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 Project (disambiguation) on Wikipedia


From Latin prōiectus, perfect passive participle of prōiciō (throw forth, extend; expel).




project (plural projects)

  1. A planned endeavor, usually with a specific goal and accomplished in several steps or stages.
    • (Can we date this quote by Rogers and provide title, author's full name, and other details?)
      projects of happiness devised by human reason
    • (Can we date this quote by Prescott and provide title, author's full name, and other details?)
      He entered into the project with his customary ardour.
    • 2019, VOA Learning English (public domain)
      The proposal with China would involve a project to create artificial rain.
  2. (usually in the plural, US) An urban low-income housing building.
    Projects like Pruitt-Igoe were considered irreparably dangerous and demolished.
  3. (dated) An idle scheme; an impracticable design.
    a man given to projects
  4. (obsolete) A projectile.
  5. (obsolete) A projection.
  6. (obsolete) The place from which a thing projects.
    (Can we find and add a quotation of Holland to this entry?)




project (third-person singular simple present projects, present participle projecting, simple past and past participle projected)

  1. (intransitive) To extend beyond a surface.
    Synonyms: extend, jut, protrude
  2. (transitive) To cast (an image or shadow) upon a surface; to throw or cast forward; to shoot forth.
    • (Can we date this quote by Spenser and provide title, author's full name, and other details?)
      Before his feet herself she did project.
    • (Can we date this quote by Alexander Pope and provide title, author's full name, and other details?)
      Behold! th' ascending villas on my side / Project long shadows o'er the crystal tide.
  3. (transitive) To extend (a protrusion or appendage) outward.
  4. (transitive) To make plans for; to forecast.
    The CEO is projecting the completion of the acquisition by April 2007.
    • (Can we date this quote by John Milton and provide title, author's full name, and other details?)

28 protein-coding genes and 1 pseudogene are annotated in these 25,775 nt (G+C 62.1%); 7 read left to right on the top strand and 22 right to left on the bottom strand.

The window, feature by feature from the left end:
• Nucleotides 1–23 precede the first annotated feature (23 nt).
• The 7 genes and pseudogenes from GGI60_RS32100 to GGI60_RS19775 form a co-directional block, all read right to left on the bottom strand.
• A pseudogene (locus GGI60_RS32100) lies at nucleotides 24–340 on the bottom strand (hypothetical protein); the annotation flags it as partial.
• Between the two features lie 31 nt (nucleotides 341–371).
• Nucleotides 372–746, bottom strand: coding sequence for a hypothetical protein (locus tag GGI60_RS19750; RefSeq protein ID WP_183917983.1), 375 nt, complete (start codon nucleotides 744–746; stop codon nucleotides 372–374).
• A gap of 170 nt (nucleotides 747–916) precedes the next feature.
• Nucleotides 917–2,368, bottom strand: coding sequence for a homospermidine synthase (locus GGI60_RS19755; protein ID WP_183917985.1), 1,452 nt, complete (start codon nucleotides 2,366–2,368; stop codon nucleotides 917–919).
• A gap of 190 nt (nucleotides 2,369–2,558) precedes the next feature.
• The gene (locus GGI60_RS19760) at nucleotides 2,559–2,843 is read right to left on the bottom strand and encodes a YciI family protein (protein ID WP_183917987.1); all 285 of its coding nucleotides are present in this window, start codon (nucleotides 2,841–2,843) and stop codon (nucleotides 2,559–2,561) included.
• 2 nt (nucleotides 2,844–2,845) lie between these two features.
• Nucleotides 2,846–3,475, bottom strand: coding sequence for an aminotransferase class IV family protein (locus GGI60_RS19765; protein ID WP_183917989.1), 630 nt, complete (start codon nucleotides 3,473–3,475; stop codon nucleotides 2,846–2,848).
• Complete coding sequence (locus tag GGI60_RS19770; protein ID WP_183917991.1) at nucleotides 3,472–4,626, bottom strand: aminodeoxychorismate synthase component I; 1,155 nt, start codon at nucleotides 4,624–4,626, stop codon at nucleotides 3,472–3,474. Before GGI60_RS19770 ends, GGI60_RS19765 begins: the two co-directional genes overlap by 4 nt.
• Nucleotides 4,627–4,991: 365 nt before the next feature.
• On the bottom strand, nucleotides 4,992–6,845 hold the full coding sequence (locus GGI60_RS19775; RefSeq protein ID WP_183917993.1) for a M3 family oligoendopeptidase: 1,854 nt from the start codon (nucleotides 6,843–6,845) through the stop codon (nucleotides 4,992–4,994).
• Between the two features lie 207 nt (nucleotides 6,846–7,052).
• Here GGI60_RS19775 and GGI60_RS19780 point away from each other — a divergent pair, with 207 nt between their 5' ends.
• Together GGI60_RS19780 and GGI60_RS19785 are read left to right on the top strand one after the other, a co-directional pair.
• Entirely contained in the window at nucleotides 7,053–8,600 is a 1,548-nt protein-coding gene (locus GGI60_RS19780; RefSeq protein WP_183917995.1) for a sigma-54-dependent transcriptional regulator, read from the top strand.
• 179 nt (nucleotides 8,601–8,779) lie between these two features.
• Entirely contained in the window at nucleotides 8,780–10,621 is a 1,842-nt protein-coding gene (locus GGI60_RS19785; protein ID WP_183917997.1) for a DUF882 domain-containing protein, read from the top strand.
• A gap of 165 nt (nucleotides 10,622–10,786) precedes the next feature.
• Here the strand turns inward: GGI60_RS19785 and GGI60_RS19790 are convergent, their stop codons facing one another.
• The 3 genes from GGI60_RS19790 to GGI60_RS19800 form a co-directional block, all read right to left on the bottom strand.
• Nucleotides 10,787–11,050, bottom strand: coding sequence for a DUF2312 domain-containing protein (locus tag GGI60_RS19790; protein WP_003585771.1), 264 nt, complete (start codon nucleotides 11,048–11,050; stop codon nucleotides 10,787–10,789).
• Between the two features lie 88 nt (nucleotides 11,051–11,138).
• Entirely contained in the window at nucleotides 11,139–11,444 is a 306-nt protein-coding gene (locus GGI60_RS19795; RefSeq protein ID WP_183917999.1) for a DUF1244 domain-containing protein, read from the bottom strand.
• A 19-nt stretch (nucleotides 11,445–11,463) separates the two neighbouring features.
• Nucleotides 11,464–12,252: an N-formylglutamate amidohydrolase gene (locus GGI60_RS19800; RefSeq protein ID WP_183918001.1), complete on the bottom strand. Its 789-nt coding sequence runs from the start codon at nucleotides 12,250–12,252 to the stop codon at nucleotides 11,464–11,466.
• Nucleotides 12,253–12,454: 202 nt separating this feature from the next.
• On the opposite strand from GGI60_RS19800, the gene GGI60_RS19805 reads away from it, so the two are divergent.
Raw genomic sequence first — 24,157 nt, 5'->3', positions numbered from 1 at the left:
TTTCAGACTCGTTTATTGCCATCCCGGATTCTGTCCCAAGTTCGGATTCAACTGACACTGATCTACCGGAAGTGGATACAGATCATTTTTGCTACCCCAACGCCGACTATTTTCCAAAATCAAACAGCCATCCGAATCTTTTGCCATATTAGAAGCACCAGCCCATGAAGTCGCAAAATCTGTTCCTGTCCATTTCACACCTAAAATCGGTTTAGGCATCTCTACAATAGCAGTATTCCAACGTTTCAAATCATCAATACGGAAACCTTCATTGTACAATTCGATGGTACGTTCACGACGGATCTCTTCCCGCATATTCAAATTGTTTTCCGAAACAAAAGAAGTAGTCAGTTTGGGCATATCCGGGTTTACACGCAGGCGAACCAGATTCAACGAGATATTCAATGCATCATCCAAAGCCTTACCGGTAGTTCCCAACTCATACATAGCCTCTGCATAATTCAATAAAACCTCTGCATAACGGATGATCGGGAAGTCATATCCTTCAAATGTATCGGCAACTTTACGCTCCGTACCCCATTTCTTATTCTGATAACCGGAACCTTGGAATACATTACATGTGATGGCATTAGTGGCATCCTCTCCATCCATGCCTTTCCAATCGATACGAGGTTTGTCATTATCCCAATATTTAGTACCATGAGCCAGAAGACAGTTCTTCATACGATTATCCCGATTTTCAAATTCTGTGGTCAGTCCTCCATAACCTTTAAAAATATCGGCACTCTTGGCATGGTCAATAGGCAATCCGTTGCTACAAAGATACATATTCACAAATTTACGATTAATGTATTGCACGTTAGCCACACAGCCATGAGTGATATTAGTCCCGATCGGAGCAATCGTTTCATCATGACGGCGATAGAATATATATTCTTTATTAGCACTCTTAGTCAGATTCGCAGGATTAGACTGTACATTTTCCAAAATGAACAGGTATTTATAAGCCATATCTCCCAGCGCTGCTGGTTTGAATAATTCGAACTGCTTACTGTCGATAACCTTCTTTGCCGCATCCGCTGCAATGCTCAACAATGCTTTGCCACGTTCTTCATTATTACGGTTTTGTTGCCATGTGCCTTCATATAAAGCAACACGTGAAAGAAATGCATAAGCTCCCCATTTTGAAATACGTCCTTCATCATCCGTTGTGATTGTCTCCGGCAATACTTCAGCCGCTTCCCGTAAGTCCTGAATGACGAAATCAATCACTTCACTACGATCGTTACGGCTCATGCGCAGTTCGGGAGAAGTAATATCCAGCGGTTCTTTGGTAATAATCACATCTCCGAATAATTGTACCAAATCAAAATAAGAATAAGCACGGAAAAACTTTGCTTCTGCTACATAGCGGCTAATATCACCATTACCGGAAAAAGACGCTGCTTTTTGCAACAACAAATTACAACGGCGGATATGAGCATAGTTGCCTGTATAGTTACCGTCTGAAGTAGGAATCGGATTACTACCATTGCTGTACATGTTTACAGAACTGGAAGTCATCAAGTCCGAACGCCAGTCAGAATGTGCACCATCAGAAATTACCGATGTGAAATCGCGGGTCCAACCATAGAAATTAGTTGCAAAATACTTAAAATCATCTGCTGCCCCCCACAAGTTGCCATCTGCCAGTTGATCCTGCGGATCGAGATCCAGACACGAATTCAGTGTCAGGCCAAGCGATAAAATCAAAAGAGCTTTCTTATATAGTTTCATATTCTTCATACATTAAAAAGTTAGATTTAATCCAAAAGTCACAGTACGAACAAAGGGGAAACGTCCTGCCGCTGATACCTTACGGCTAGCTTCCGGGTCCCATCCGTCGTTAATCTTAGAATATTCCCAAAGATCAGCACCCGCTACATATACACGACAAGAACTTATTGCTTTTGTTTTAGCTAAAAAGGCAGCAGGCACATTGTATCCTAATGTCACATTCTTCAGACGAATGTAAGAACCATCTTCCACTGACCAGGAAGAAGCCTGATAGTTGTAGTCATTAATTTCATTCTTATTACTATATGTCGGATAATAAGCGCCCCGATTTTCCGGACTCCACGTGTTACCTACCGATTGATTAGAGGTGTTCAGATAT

projecting peace and war
  5. (transitive, reflexive) To present (oneself), to convey a certain impression, usually in a good way.
    • 1946, Dr. Ralph S. Banay, The Milwaukee Journal, Is Modern Woman a Failure:
      It is difficult to gauge the exact point at which women stop trying to fool men and really begin to deceive themselves, but an objective analyst cannot escape the conclusion (1) that partly from a natural device inherent in the species, women deliberately project upon actual or potential suitors an impression of themselves that is not an accurate picture of their total nature, and (2) that few women ever are privileged to see themselves as they really are.
  6. (transitive, psychology, psychoanalysis) To assume qualities or mindsets in others based on one's own personality.
  7. (cartography) To change the projection (or coordinate system) of spatial data with another projection.
  8. (geometry) To draw straight lines from a fixed point through every point of any body or figure, and let these fall upon a surface so as to form the points of a new figure.






Ultimately from Latin prōiectum. This etymology is incomplete. You can help Wiktionary by elaborating on the origins of this term.



project n (plural projecten, diminutive projectje n)

  1. project (planned endeavor)

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  • Afrikaans: projek